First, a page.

Brittney Griner is back: What to expect as the Phoenix Mercury center returns to the court
- Covered the Cardinals since 2012
- Graduate of Indiana University
- Member of Pro Football Writers of America
- M.A. Voepel covers the WNBA, women’s college basketball, and other college sports for espnW. Voepel began covering women’s basketball in 1984, and has been with ESPN since 1996.
It’s finally here. Brittney Griner makes her official return to the basketball court, to the Phoenix Mercury and to the WNBA on Friday as the 2023 season opens.
It’s a night anyone who cared about Griner before, during or after her detainment in Russia has been anticipating. The Los Angeles Sparks host the Mercury at 11 p.m. ET on ESPN.
It’s been 474 days since her last competitive game, which took place in Russia in late January 2022, and 578 days since she last played a WNBA game, which was Game 4 of the 2021 Finals.
After being detained in a Russian airport in February 2022, Griner spent 10 months in a Russian prison. Days after her release — she was freed in a U.S.-Russia prisoner exchange in December — Griner declared her intention to play this season for the Mercury.
For the past five months, she’s practiced and prepared, tried to shake off the rust to find the Brittney Griner of old. Will she be that same player who was part of the MVP conversation in 2021? Probably not — not yet, at least.
This weekend, starting with Friday’s game in Los Angeles and Sunday’s home opener (4 p.m. ET, ESPN) against the Chicago Sky, isn’t just about basketball. Sure, she’s expected to play in two games and score points and grab rebounds and block shots, but this weekend is more about welcoming Griner back to basketball.
What has made her such a consistent presence on court in the past? Where is Griner’s game at now? And what might we expect as the season progresses?
Griner was an MVP candidate when she last played in the WNBA, during the 2021 season. What have been her biggest strengths throughout her career?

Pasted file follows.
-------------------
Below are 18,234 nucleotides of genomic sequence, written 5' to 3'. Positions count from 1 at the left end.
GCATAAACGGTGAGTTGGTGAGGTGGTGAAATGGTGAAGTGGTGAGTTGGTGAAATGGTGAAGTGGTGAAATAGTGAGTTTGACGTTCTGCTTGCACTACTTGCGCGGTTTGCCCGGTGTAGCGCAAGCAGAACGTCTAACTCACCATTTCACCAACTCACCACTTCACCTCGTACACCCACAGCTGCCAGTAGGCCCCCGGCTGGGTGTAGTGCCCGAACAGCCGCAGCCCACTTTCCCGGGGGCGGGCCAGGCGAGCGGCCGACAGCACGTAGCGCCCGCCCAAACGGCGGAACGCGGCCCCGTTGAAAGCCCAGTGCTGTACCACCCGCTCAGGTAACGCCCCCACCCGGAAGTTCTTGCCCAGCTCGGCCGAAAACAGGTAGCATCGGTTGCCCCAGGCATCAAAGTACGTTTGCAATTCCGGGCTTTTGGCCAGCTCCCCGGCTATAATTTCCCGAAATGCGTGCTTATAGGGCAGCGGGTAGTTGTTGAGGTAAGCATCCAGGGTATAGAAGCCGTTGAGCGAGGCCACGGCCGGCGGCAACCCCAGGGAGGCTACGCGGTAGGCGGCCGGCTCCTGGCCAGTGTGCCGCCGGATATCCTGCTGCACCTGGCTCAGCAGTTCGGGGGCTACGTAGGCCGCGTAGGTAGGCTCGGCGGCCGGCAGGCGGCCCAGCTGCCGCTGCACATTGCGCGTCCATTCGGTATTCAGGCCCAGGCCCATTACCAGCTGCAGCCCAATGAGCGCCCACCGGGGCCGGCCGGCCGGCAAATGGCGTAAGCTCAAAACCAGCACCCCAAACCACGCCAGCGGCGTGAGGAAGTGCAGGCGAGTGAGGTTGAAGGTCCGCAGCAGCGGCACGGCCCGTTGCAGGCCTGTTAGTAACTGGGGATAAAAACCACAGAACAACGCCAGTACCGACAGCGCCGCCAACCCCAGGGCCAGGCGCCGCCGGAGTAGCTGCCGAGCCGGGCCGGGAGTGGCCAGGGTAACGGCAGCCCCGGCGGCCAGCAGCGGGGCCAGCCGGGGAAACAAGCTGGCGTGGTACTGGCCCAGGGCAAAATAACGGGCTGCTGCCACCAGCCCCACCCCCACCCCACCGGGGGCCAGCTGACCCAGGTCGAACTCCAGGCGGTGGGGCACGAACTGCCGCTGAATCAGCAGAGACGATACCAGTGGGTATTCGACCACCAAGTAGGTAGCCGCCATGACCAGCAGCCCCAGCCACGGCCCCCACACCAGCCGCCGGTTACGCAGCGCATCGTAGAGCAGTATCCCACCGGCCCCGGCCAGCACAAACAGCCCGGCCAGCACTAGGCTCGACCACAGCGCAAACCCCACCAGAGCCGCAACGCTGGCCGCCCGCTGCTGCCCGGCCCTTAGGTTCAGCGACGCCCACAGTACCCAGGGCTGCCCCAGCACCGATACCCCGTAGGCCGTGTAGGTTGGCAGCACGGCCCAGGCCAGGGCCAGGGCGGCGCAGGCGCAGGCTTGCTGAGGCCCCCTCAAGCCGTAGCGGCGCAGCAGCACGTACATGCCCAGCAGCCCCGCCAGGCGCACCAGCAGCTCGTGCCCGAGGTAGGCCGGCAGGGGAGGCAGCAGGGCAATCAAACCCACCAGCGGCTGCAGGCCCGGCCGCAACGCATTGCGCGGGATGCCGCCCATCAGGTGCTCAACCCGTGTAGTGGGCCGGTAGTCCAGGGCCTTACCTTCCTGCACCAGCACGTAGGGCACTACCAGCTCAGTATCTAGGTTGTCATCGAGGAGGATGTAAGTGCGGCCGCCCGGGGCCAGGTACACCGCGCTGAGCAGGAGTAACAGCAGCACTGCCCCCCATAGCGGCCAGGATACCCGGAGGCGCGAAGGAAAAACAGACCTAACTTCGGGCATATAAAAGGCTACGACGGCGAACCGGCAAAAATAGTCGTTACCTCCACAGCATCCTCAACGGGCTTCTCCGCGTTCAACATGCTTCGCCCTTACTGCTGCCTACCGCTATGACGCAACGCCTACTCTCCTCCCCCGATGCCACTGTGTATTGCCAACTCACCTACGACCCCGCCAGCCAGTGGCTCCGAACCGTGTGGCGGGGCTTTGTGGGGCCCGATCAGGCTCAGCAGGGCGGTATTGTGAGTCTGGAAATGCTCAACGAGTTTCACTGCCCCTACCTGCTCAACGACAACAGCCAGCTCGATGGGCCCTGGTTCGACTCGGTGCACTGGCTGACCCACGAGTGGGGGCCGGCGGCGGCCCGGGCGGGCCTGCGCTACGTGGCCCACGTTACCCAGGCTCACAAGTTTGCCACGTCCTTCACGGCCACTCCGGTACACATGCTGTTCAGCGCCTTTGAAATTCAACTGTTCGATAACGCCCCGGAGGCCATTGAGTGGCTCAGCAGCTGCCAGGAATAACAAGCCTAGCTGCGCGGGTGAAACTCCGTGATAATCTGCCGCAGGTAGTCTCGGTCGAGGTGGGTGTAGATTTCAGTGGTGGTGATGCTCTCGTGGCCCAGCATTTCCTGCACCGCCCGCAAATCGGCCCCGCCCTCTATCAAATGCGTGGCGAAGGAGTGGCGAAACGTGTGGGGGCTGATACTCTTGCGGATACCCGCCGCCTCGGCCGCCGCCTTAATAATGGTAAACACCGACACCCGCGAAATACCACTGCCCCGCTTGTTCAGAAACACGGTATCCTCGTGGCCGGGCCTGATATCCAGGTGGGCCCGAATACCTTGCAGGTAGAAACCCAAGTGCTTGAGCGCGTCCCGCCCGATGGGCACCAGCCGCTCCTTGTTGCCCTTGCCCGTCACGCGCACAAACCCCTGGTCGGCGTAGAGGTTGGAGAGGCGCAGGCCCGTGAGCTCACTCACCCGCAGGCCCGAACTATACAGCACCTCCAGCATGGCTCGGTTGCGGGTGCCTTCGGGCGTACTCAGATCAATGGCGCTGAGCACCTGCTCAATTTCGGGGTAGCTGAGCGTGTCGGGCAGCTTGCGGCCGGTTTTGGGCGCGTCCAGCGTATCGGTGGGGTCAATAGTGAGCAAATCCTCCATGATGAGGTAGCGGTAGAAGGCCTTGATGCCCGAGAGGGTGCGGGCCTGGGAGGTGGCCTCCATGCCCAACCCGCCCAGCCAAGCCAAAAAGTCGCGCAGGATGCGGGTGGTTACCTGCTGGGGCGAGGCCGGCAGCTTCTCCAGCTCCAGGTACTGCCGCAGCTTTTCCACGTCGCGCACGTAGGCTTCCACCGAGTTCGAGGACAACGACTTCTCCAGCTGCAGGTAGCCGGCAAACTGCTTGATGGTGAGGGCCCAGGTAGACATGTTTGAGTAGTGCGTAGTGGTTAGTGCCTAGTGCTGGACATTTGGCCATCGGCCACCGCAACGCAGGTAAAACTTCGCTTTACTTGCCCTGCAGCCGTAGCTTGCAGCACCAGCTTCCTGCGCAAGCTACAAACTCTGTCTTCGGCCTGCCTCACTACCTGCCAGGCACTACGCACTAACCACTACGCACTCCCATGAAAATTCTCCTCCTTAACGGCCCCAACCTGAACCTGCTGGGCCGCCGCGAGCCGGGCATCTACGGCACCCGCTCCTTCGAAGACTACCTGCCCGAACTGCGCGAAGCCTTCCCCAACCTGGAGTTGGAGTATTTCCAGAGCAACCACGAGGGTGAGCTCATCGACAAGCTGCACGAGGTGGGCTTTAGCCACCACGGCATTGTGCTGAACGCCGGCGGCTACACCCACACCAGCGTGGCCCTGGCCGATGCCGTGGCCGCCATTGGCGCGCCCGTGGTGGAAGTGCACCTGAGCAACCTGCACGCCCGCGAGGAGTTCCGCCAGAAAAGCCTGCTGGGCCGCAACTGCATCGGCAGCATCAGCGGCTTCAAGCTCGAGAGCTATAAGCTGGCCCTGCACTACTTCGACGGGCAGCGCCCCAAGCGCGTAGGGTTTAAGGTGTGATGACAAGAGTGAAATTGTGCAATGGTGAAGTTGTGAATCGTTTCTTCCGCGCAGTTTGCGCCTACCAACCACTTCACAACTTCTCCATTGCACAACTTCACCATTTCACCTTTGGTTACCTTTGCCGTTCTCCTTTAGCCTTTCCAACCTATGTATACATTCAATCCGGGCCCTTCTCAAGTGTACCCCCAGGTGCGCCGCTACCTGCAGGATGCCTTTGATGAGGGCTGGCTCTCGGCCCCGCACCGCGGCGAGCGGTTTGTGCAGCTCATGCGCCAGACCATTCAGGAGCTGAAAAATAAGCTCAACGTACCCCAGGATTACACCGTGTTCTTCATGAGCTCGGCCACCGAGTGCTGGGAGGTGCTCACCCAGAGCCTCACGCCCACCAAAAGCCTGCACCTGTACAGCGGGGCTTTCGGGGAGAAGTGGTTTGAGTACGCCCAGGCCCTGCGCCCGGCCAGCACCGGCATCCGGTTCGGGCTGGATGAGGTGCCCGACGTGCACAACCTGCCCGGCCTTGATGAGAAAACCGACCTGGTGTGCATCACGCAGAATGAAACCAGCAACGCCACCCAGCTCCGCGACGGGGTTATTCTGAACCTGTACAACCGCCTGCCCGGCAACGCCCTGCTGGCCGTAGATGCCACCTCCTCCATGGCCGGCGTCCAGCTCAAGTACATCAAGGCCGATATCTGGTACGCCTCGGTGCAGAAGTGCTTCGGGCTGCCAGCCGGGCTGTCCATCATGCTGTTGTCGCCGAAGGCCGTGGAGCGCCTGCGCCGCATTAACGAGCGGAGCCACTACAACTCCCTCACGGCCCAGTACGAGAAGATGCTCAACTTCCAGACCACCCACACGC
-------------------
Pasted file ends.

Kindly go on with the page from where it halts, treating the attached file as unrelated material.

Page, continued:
She is so hard to guard and so good at guarding others. Griner is a two-time WNBA Defensive Player of the Year, who at 6-foot-9 with such great mobility, is a premiere rim protector and someone who can cover for miscues or mismatches her teammates face.
Offensively, she is pretty much automatic production, and has been throughout her career. There aren’t a lot of true centers in the league, but Griner is the highest level of the traditional 5 player. She is always a threat to dominate games in the paint no matter the defensive game plan against her.
Griner hasn’t always been what you might believe is an elite rebounder for her size, but that’s in part because of how she is drawn away from the basket at times because of the need for her defensive versatility.
Yet in 2021, she nearly averaged double figures in rebounding (9.5), which was part of what made her a strong MVP candidate. It’s not reasonable to expect her to play like 2021 anytime soon. But when you consider all she has been through, Griner is so gifted and appears determined, so there is a chance we might again see the 2021 version of her. If not this season, in a future one.
And even if Griner doesn’t physically return to full strength in 2023, she’s a player many couldn’t slow even when she wasn’t at her best. — Voepel
How did Griner’s game look similar or different in her lone exhibition game last Friday, when she had 10 points and three rebounds?
There were plenty of glimpses of the Brittney Griner of old, the one who was part of the MVP conversation in 2021 — when, quite frankly, she probably should have won it — during her 17 minutes in the Mercury’s final preseason game May 12.
Her spin move was still unguardable. Her game within 8 feet, both with her back to the basket and when she faced up, didn’t look much different. Her two-player game with Phoenix’s guards was just as seamless. She was consistent (6 of 8) free throws. Her shot was still smooth.